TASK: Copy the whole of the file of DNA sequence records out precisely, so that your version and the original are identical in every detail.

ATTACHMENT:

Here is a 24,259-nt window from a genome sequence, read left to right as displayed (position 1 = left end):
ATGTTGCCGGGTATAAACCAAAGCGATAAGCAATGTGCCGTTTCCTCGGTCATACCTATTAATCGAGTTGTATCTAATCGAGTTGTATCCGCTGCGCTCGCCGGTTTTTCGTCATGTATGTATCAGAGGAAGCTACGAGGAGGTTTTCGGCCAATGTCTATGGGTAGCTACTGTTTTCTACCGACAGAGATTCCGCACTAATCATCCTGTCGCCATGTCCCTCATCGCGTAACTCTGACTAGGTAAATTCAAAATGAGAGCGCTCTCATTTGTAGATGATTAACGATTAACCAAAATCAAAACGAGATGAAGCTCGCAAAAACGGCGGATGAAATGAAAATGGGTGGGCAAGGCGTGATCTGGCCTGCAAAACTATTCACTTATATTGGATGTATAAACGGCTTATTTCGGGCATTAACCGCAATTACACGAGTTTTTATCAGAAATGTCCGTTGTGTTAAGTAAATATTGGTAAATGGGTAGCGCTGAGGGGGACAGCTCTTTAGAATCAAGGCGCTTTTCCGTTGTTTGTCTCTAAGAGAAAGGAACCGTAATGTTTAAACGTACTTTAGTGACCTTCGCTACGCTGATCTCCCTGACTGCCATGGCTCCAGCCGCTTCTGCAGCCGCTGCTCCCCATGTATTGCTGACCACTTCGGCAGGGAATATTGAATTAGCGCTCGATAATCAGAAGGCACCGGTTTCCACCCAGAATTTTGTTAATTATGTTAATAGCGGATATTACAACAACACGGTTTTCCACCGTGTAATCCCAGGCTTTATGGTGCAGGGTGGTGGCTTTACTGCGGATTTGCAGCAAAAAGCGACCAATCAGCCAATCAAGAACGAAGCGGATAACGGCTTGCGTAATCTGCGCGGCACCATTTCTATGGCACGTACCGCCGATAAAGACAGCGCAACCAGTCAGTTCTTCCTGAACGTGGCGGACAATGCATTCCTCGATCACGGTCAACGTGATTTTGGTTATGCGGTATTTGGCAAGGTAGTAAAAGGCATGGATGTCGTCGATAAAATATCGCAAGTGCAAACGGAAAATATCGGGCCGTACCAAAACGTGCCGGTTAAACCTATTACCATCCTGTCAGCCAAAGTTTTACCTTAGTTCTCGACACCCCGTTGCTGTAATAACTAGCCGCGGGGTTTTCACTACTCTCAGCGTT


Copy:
Here is a 24,259-nt window from a genome sequence, read left to right as displayed (position 1 = left end):
ATGTTGCCGGGTATAAACCAAAGCGATAAGCAATGTGCCGTTTCCTCGGTCATACCTATTAATCGAGTTGTATCTAATCGAGTTGTATCCGCTGCGCTCGCCGGTTTTTCGTCATGTATGTATCAGAGGAAGCTACGAGGAGGTTTTCGGCCAATGTCTATGGGTAGCTACTGTTTTCTACCGACAGAGATTCCGCACTAATCATCCTGTCGCCATGTCCCTCATCGCGTAACTCTGACTAGGTAAATTCAAAATGAGAGCGCTCTCATTTGTAGATGATTAACGATTAACCAAAATCAAAACGAGATGAAGCTCGCAAAAACGGCGGATGAAATGAAAATGGGTGGGCAAGGCGTGATCTGGCCTGCAAAACTATTCACTTATATTGGATGTATAAACGGCTTATTTCGGGCATTAACCGCAATTACACGAGTTTTTATCAGAAATGTCCGTTGTGTTAAGTAAATATTGGTAAATGGGTAGCGCTGAGGGGGACAGCTCTTTAGAATCAAGGCGCTTTTCCGTTGTTTGTCTCTAAGAGAAAGGAACCGTAATGTTTAAACGTACTTTAGTGACCTTCGCTACGCTGATCTCCCTGACTGCCATGGCTCCAGCCGCTTCTGCAGCCGCTGCTCCCCATGTATTGCTGACCACTTCGGCAGGGAATATTGAATTAGCGCTCGATAATCAGAAGGCACCGGTTTCCACCCAGAATTTTGTTAATTATGTTAATAGCGGATATTACAACAACACGGTTTTCCACCGTGTAATCCCAGGCTTTATGGTGCAGGGTGGTGGCTTTACTGCGGATTTGCAGCAAAAAGCGACCAATCAGCCAATCAAGAACGAAGCGGATAACGGCTTGCGTAATCTGCGCGGCACCATTTCTATGGCACGTACCGCCGATAAAGACAGCGCAACCAGTCAGTTCTTCCTGAACGTGGCGGACAATGCATTCCTCGATCACGGTCAACGTGATTTTGGTTATGCGGTATTTGGCAAGGTAGTAAAAGGCATGGATGTCGTCGATAAAATATCGCAAGTGCAAACGGAAAATATCGGGCCGTACCAAAACGTGCCGGTTAAACCTATTACCATCCTGTCAGCCAAAGTTTTACCTTAGTTCTCGACACCCCGTTGCTGTAATAACTAGCCGCGGGGTTTTCACTACTCTCAGCGTT